.NOT now, please: vacuuming MS renames products
It's only branding, but sometimes small details tells us a lot.
Microsoft has completed the transition from .NET to .NOT by giving its server and office product families a fresh lick of paint and new names. In January, Microsoft announced it would downplay the brand.
So the indiscriminate use of the .NET brand is no more. Last year Microsoft was fined by the city of New York for spraying graffiti logos of the MSN butterfly on Manhattan sidewalks, and whoever it is who has been going around the Redmond campus spraying .NET on every Microsoft product too, has now been told to put down the can.
From now on, the servers will be known as the "Windows Server System".
Asked about the name change at the PR section of Microsoft's site, Paul Flessner emits a sudden cloud of gwana gwana:-
"By aligning the new brand with the server platform, we are clarifying that our long-term server business and technology strategy starts with Windows Server at the foundation. With this new brand, we are emphasizing to our customers and industry partners the business value of a top-to-bottom integrated server infrastructure," he says.
That's a long-winded way of saying that servers are best described as "servers", and not some amorphous blob of language, runtime, or webservices: .NET clearly meant a lot of things to a lot of people at Redmond, but very little to the outside world.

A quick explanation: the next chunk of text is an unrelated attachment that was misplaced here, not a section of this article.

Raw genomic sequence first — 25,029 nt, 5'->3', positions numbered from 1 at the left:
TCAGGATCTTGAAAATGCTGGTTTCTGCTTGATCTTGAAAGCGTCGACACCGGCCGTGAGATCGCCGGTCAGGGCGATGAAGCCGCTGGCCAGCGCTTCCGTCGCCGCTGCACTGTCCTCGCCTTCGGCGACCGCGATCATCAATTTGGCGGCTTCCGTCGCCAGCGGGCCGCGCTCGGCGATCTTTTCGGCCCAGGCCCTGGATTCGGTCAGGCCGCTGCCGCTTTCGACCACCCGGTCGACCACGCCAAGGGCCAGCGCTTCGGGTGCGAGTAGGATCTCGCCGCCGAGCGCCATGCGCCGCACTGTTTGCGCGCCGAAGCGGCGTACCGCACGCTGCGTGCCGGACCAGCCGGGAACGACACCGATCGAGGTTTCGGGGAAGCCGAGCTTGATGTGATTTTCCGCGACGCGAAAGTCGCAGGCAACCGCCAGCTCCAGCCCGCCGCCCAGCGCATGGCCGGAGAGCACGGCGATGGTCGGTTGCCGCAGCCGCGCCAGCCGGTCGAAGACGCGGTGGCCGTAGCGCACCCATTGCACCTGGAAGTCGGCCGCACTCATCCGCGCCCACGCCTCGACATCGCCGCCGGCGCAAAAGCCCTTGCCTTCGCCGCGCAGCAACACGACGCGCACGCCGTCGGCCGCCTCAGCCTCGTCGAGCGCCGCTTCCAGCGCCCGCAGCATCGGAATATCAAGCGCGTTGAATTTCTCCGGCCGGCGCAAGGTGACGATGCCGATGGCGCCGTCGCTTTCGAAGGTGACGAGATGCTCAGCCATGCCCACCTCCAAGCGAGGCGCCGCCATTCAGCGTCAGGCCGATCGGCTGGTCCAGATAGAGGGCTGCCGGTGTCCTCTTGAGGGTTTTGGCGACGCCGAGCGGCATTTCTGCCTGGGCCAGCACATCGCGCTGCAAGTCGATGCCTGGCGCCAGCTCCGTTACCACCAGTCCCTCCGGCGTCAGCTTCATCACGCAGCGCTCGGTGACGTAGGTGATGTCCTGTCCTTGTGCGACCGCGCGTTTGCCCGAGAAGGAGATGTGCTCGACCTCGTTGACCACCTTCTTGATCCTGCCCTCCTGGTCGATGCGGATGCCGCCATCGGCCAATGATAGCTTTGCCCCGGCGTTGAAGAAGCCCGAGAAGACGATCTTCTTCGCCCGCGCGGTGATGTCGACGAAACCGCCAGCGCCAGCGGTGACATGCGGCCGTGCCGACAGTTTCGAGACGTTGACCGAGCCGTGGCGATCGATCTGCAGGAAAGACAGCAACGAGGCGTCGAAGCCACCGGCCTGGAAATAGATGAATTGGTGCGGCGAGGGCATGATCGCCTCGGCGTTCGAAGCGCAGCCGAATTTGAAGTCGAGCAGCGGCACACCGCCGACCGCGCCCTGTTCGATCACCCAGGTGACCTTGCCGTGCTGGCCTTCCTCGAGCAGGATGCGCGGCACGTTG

However a better explanation for the change was gleaned by Network World's John Fontana, who quotes Microsoft's Barry Goffe thus:-
"We've been inconsistent about what is in and what is out of that lineup. We've done a lot of things seemingly in a vacuum."
A remarkable statement. Dereferencing the .NET pointer reveals its value to be NULL.
But there's more. Office also gains the "system" tag, and from now on will be known as "Office System 2003".
So Microsoft is a systems company.
Someone should tell IBM, Sun, Apple, HP and EMC: these are systems companies too, in the traditional, vertically integrated sense. Microsoft is a horizontal company in that it doesn't tie its software to its own hardware, except in two cases: the Xbox, which is simply a PC running in Ring 0 (kernel mode), and smartphones, where nobody wants to make Microsoft phones, so it must do so it itself.
But as we said at the beginning. This is only branding.®
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